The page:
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Court of Appeals of Oregon.

Billie Jo CROP, Petitioner-Respondent, v. Jeffery Brock CROP, aka Jeffery Vincent Crop, Respondent-Appellant.

C064484CV;  A134822.

Decided: June 25, 2008

Before HASELTON, Presiding Judge, and EDMONDS, Judge, and ROSENBLUM, Judge. John J. Tyner III, Hillsboro, argued the cause and filed the brief for appellant. No appearance for respondent.

 Jeffrey Crop, the respondent below,1 seeks reversal of a stalking protective order (SPO) obtained by his estranged wife, the petitioner below, under ORS 163.735.   On appeal, respondent asserts two assignments of error.   We reject his first assignment without discussion because any elaboration regarding our reasoning would not benefit the bench or bar.   In his second assignment, respondent argues that, as applied to him, the SPO impermissibly interferes with his freedom of expression in violation of Article I, section 8, of the Oregon Constitution.2  On de novo review, Hanzo v. de Parrie, 152 Or.App. 525, 537, 953 P.2d 1130 (1998), rev. den., 328 Or. 418, 987 P.2d 512 (1999), we affirm.

In October 2006, petitioner and respondent, who are parents of a child, were in the process of dissolving their marriage.   At the time, the parties were not residing together.   However, on October 17, respondent told petitioner that he did not want to proceed with the dissolution.   According to petitioner, “[h]e called me sweetheart.   I saw red and told him to get the hell off my front porch, he's not welcome there unless he's picking up his daughter.”   The following day, petitioner had sexual intercourse with her boyfriend in her residence.   During that conduct, petitioner's boyfriend commented “how delightful the afternoon was.”   The next day, petitioner received two text messages from respondent.   The first said, “You were a delight yesterday,” and the second said, “Oops, I meant the day before.”   Petitioner testified that respondent's text messages caused her to become alarmed:

“ * * * [My boyfriend] was at my house, we were having sex, the window was open, and [my boyfriend] told me how delightful the afternoon was.   The following day I received a text message from [respondent] telling me how delightful I am.   That was alarming to me.”

 She explained further, “He's outside of my apartment.   Whether my daughter's home or not, he's out there.”

On December 16, 2006, an anonymous caller telephoned the Forest Grove Police Department to report that the caller had observed petitioner through a window in her residence using methamphetamine.   In response, Officer Hall was dispatched to petitioner's apartment to check on the daughter's welfare.   Petitioner told Hall that her daughter was at a slumber party.   As he was leaving petitioner's apartment complex, Hall saw respondent nearby.   Respondent approached Hall, confirmed that he had made the report, and explained that “he had seen it from some railroad tracks that run just north of [petitioner's] apartment location.”   The railroad tracks are approximately 25 feet from petitioner's apartment.   Hall then warned respondent that he could be subject to a stalking protective order and told him that “his best interest would probably be to just avoid the area.”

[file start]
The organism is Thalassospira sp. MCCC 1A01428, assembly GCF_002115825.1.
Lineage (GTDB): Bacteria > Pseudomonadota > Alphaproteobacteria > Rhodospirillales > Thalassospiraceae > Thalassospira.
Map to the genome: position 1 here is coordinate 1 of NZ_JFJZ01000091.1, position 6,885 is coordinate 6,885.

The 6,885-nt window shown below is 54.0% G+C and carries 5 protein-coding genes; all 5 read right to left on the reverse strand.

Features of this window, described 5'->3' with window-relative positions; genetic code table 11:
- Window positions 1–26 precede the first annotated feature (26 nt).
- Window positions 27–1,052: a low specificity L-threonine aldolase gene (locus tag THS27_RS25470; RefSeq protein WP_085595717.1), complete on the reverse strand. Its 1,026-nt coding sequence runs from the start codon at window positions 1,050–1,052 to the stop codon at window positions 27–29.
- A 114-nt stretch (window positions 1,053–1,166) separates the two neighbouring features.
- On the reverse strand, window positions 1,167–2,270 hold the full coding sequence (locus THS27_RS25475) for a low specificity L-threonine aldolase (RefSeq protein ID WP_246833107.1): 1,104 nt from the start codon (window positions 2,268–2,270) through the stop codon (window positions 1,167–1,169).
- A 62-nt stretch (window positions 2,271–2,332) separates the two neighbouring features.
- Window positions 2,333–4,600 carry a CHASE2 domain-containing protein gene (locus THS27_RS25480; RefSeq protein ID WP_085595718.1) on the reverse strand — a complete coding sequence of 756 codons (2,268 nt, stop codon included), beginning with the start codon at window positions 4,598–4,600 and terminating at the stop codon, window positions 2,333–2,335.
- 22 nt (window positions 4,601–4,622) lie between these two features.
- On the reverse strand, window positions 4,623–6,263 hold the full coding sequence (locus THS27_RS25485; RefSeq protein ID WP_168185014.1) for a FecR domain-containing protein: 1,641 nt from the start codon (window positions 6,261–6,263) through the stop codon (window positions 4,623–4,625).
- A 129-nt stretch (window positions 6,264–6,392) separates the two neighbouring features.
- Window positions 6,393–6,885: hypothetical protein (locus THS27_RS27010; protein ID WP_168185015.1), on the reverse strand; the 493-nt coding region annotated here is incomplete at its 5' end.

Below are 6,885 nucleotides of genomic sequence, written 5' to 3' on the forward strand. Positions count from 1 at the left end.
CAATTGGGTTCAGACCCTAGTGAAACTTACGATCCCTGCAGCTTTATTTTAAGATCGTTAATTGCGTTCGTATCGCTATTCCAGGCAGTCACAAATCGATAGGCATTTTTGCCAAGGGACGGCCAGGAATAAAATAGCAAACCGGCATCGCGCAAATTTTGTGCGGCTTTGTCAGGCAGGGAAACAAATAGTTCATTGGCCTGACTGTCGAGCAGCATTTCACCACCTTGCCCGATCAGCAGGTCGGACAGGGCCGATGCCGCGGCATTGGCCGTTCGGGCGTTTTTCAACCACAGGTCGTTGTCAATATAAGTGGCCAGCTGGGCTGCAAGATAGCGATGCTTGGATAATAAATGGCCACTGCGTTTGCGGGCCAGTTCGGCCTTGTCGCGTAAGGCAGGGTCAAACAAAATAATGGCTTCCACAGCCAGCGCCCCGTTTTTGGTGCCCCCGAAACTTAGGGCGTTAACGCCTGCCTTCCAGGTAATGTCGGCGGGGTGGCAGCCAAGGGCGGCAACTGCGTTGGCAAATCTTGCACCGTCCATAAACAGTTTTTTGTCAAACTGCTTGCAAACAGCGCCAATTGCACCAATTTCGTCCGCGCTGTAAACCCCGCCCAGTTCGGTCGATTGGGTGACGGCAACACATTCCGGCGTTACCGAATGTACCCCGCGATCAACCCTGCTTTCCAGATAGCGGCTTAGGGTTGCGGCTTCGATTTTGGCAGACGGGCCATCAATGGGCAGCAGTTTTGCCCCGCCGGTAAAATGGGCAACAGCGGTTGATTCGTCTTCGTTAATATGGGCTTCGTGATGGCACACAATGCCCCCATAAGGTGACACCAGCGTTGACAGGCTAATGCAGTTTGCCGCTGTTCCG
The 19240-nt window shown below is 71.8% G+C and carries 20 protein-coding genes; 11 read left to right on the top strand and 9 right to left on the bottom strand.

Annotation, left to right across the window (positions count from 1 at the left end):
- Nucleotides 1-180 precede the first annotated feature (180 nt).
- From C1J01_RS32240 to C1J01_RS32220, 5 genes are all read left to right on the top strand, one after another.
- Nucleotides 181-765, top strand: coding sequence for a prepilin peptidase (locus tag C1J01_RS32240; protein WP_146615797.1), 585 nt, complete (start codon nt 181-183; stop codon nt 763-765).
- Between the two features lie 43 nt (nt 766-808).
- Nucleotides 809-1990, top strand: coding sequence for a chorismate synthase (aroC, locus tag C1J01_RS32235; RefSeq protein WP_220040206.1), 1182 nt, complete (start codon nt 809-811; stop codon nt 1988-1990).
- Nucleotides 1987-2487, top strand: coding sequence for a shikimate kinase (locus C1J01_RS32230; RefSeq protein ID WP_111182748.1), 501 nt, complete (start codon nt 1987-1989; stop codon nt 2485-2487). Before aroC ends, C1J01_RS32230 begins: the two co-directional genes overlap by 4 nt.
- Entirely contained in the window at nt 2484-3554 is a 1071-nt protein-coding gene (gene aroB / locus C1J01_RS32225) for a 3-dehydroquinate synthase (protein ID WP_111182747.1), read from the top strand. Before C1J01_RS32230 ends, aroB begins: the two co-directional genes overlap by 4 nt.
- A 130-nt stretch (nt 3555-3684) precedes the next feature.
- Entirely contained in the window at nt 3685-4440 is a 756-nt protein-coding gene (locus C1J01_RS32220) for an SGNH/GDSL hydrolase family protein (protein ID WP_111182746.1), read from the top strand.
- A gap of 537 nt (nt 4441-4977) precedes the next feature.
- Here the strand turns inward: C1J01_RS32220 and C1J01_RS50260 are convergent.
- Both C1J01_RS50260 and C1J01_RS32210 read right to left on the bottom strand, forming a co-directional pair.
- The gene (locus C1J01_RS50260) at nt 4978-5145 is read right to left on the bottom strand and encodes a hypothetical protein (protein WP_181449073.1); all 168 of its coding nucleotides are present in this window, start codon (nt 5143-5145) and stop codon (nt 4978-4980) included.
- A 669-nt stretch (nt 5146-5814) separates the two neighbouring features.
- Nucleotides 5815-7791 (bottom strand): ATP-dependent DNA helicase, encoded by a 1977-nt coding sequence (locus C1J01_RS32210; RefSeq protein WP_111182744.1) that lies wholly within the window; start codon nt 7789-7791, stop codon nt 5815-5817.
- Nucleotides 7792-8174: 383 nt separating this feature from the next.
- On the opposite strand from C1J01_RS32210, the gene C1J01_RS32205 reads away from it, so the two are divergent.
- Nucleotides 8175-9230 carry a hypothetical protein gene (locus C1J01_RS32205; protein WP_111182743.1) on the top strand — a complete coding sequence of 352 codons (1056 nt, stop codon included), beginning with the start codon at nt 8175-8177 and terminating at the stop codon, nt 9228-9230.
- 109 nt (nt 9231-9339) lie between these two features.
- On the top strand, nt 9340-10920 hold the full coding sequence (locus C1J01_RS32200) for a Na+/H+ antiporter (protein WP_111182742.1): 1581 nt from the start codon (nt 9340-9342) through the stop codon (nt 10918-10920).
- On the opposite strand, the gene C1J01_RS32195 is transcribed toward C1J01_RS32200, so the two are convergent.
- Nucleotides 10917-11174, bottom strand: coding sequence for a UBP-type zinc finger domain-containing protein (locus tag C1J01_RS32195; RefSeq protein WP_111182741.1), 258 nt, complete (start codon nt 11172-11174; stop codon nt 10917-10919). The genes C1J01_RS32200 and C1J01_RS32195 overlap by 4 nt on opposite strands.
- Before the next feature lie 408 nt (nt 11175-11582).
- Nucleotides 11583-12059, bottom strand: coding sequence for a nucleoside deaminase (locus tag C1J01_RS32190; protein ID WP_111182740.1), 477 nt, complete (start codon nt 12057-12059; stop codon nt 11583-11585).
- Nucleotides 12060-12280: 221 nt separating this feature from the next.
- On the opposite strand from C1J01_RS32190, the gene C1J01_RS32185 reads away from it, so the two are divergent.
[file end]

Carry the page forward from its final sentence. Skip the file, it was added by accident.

Nonetheless, petitioner testified that, approximately half an hour after Hall left, she received a voice message from respondent that said, “Please call me no matter how late.”   Petitioner then received a text message from respondent, which stated, “At least I didn't have to take a time out.”   According to petitioner, the text message referred to a conversation she had with her boyfriend and her daughter the previous day.   During the conversation with the boyfriend, petitioner became upset because respondent, while talking to their daughter on the phone, had continued to bring up legal issues with her.   Petitioner described to the trial court what occurred:

“[PETITIONER]:  I turned off my phone.   I went in the house, I told [my daughter], ‘I'm going to turn off the phone’ and she says, ‘Okay.’ So I turned off the phone.   I went upstairs to collect myself because of course this leaves me quite upset.   I [came] back downstairs, and I told them, ‘Sorry, I needed to take a time out.’

“That's what he put in the text message the next night.

“ * * * * *

“That means that he was outside my apartment Friday night as well.

 “[PETITIONER'S COUNSEL]:  Okay. So you received the voicemail, and then you received this text message[.]  * * * [H]ow is this making you feel?

“[PETITIONER]:  He's crazy.   He's gone over the deep edge.   He attacks people who walk through the yard to get to the railroad tracks, am I next?   Does it just take me going from my apartment to my car, and he's just going to flip out and kill me, too.   I can't defend myself against him.   What am I supposed to do?   Am I supposed to lock myself in my apartment?   Am I never supposed to leave it?”

Sometime later, the Forest Grove Police Department dispatched Officer Moser to petitioner's residence in response to a report that respondent had been driving by petitioner's residence.   When Moser arrived at petitioner's residence, petitioner told Moser that respondent “had driven by her location on two occasions.”   Moser located respondent and issued a stalking complaint to him.   While Moser was issuing the complaint, respondent denied that he had driven by petitioner's house but

“mentioned that he had come by her residence at a previous date, which was on the 16th of December, 2006, and that he had tried to talk to his daughter * * * and in the course of going by the residence he heard some strange noises, which he told me was [respondent] and her current boyfriend having sex, and then as he looked through the window, he told me that he saw them snorting meth.”

Thereafter, the court issued a temporary stalking order on December 21, 2006.

Based on the above events, petitioner sought a permanent SPO against respondent under ORS 163.730 to 163.755.   During the hearing on that request, respondent, on two different occasions, argued to the court that, to grant an SPO under the above circumstances, it was necessary that the court find that his communication caused petitioner a reasonable fear of “imminent and serious personal violence,” that is, the communications were likely to be followed by unlawful acts.   After the evidentiary hearing's conclusion, the trial court issued a permanent SPO, reasoning as follows: